It says nothing to that effect. It only restricts the government.

dementedcactus
10th September 2007, 02:14 PM
Congress shall make no law respecting an establishment of religion, or prohibiting the free exercise thereof; or abridging the freedom of speech, or of the press; or the right of the people peaceably to assemble, and to petition the Government for a redress of grievances.

By George, he's right!

Modified
10th September 2007, 03:30 PM
Wait a minute now; let me get this straight; Eddie Griffin is a comedian?

ponderingturtle
12th September 2007, 04:25 AM
I would say that the First Amendment gives rights to the people, but it could also be said as putting restrictions on the Government.

It's true that the first amendment is not absolute. It doesn't include lying or spreading government secrets (*cough*Republicans*cough*). But it surely was made with the thought that People will say things that other people won't like, and they shouldn't be punished for it.

When you are being paid to perform in front of an audiance the one paying you and such as every right to restrict what you say and stop you if you say things they don't like. YOu have no right to someone elses audiance.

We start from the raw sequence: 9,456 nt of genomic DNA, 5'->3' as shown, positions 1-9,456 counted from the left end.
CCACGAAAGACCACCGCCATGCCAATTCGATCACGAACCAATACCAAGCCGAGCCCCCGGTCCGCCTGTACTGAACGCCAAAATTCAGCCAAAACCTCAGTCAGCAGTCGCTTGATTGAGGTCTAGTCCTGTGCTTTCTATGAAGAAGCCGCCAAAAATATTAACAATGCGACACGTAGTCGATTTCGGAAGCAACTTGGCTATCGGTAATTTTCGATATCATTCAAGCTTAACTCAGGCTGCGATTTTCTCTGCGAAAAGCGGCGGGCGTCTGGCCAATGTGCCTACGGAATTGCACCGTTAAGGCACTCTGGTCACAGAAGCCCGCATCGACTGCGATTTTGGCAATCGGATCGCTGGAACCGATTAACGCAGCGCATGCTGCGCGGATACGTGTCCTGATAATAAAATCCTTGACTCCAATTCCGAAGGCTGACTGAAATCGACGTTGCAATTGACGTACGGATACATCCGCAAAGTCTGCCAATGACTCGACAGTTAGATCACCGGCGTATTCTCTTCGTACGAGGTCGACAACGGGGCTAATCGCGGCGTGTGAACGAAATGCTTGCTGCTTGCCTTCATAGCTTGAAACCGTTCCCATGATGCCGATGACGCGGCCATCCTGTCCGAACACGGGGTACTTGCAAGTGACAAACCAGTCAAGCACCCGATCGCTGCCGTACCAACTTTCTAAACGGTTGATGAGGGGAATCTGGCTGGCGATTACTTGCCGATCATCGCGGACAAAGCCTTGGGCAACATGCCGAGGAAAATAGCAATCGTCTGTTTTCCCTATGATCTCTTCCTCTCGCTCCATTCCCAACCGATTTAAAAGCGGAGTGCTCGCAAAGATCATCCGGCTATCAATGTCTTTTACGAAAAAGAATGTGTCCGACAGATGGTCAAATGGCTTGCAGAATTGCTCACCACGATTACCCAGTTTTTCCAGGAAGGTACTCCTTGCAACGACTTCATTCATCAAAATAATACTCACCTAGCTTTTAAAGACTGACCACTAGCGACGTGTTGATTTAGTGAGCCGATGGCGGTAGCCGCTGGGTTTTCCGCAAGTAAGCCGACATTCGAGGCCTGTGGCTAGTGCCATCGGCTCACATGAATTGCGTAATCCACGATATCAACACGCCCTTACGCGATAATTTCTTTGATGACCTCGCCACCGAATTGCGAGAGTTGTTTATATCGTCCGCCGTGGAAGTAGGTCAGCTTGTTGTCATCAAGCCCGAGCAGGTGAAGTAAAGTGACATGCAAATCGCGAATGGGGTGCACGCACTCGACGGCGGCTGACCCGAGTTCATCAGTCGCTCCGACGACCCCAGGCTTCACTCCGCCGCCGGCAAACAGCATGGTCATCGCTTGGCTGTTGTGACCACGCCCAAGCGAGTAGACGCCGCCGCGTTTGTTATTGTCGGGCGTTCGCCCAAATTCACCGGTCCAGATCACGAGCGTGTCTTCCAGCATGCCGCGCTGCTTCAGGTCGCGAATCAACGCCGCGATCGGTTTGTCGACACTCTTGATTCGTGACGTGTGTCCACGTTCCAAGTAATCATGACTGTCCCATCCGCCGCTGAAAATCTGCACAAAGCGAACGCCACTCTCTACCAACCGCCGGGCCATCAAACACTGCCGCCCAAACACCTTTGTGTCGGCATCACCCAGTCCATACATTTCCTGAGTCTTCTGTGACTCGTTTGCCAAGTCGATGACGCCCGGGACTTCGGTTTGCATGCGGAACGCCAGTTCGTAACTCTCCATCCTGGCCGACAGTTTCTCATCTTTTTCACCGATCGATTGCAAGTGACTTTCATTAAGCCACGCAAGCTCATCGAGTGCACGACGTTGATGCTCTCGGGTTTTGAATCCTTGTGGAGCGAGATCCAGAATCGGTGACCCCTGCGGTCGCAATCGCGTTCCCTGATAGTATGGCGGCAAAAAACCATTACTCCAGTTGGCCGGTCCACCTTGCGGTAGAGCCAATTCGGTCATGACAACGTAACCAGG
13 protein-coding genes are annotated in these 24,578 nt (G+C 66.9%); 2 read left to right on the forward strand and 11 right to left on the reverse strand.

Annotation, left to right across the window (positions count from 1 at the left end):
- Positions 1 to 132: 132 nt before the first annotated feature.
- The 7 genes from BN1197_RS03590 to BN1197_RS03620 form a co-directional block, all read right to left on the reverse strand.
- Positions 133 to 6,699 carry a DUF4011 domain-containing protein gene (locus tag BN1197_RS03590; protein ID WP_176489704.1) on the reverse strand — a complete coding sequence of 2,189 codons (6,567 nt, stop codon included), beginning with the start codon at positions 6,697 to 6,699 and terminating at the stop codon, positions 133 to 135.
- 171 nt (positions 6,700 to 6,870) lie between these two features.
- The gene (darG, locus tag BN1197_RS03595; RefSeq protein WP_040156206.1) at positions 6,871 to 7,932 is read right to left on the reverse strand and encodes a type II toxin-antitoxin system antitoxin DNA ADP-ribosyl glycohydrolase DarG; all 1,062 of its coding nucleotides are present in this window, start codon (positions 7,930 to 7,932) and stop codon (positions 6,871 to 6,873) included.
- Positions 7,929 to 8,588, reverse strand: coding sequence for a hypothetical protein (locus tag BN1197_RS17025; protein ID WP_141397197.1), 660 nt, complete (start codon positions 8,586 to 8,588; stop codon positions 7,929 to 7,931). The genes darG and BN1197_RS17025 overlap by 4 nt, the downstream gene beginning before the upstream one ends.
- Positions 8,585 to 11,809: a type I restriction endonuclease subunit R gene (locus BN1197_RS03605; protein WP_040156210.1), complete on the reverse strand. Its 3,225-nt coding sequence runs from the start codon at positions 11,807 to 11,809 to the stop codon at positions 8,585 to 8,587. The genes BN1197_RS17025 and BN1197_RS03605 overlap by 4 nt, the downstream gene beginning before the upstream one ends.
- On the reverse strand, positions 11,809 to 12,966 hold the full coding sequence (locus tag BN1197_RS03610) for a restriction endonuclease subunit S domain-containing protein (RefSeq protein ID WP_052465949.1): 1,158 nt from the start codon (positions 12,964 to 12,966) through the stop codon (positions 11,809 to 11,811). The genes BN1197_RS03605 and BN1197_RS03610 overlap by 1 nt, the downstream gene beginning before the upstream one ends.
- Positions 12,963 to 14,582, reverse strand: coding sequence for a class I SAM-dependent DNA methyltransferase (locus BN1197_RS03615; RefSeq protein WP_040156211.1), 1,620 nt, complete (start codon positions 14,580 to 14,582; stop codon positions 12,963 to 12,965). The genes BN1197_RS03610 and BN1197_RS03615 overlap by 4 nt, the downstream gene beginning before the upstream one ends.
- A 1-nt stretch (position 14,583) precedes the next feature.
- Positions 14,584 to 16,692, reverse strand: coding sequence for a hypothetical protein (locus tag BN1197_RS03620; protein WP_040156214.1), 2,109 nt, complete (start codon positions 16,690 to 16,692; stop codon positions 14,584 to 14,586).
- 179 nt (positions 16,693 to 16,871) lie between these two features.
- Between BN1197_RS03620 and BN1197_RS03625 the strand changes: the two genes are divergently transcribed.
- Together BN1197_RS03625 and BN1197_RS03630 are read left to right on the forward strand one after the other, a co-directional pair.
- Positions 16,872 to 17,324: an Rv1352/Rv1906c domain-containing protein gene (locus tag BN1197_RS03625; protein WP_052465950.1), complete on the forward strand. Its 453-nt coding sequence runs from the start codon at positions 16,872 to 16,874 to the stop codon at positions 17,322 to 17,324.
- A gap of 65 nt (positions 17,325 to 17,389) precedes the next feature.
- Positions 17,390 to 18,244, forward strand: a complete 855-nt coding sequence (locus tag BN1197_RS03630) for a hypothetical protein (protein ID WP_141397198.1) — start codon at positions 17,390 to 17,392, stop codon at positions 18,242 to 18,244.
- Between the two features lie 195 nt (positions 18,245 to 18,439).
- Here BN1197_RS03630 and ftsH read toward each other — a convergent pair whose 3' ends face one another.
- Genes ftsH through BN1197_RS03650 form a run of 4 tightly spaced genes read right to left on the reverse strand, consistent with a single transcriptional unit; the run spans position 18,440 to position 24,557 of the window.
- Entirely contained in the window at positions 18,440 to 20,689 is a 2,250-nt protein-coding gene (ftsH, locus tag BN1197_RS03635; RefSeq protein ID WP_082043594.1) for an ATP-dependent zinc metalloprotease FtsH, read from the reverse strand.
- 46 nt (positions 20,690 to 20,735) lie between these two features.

brodski
12th September 2007, 09:26 AM
For those of you who feel that the firing of this comedian was breach of his rights too free speech, try this thought experiment (I donít suggest trying it IRL), go up (hypothetically) to your boss and call them [rule 10]-ing ***** (N-word) (if they are black) or a [rule10]-ing ***** (n-word) lover (the last one being offensive to both racists and non racists, for different reasons). For bonus points make sure that others can here, especially clients/ customers/ members of the public.

Would you escape without sanction? If you would not, would this be wrong, and a breach of your first amendment rights, or is it different?
Explain your answer

bigred
12th September 2007, 06:39 PM
Red, sorry to butt-in to your life like this, but from reading you posts over the last year or so, I have formed the opinion that you seem to have a problem with the issue of race, in general.Yeah I sure as hell do. 2 points to the astute observer. :)

More to the point, I have a MASSIVE problem with the way race relations in this country are going, ie asinine to the point of lunacy. Typical human being idiocy - hey we were racist against minorities in the past.....so let's go too far the other way! After all, 2 wrongs make a right! :boggled:

THAT is what I detest with an all-consuming passion. Sorry if I've harped on it more than you'd care for, but IMO this country has it coming in spades (OOPS OMG excuse me that wasn't mean to be racist!) and there are WAY WAY WAY too many people who are doing just what I said, ie going too far the other way....meanwhile the "silent majority" earns its name painfully well, and the hypersensitivity to anything "racial" continues to spiral outward to ridiculous proportions.